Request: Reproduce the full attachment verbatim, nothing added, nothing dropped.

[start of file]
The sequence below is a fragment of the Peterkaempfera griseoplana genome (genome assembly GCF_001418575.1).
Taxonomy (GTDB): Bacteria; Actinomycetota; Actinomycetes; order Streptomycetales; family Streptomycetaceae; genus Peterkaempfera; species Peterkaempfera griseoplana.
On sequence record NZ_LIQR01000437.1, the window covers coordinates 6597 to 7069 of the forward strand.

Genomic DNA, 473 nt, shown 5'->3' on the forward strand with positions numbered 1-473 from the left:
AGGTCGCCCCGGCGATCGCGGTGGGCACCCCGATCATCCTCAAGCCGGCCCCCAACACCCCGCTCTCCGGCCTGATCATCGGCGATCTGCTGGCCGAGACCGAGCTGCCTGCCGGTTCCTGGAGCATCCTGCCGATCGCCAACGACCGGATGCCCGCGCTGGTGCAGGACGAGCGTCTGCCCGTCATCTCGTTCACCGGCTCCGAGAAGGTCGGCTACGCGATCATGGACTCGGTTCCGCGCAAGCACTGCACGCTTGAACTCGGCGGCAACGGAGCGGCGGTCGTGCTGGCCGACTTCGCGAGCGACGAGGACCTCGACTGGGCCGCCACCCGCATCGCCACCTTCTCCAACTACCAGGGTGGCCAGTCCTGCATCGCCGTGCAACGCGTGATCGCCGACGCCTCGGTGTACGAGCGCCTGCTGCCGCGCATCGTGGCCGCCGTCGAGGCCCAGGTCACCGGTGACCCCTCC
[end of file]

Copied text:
The sequence below is a fragment of the Peterkaempfera griseoplana genome (genome assembly GCF_001418575.1).
Taxonomy (GTDB): Bacteria; Actinomycetota; Actinomycetes; order Streptomycetales; family Streptomycetaceae; genus Peterkaempfera; species Peterkaempfera griseoplana.
On sequence record NZ_LIQR01000437.1, the window covers coordinates 6597 to 7069 of the forward strand.

Genomic DNA, 473 nt, shown 5'->3' on the forward strand with positions numbered 1-473 from the left:
AGGTCGCCCCGGCGATCGCGGTGGGCACCCCGATCATCCTCAAGCCGGCCCCCAACACCCCGCTCTCCGGCCTGATCATCGGCGATCTGCTGGCCGAGACCGAGCTGCCTGCCGGTTCCTGGAGCATCCTGCCGATCGCCAACGACCGGATGCCCGCGCTGGTGCAGGACGAGCGTCTGCCCGTCATCTCGTTCACCGGCTCCGAGAAGGTCGGCTACGCGATCATGGACTCGGTTCCGCGCAAGCACTGCACGCTTGAACTCGGCGGCAACGGAGCGGCGGTCGTGCTGGCCGACTTCGCGAGCGACGAGGACCTCGACTGGGCCGCCACCCGCATCGCCACCTTCTCCAACTACCAGGGTGGCCAGTCCTGCATCGCCGTGCAACGCGTGATCGCCGACGCCTCGGTGTACGAGCGCCTGCTGCCGCGCATCGTGGCCGCCGTCGAGGCCCAGGTCACCGGTGACCCCTCC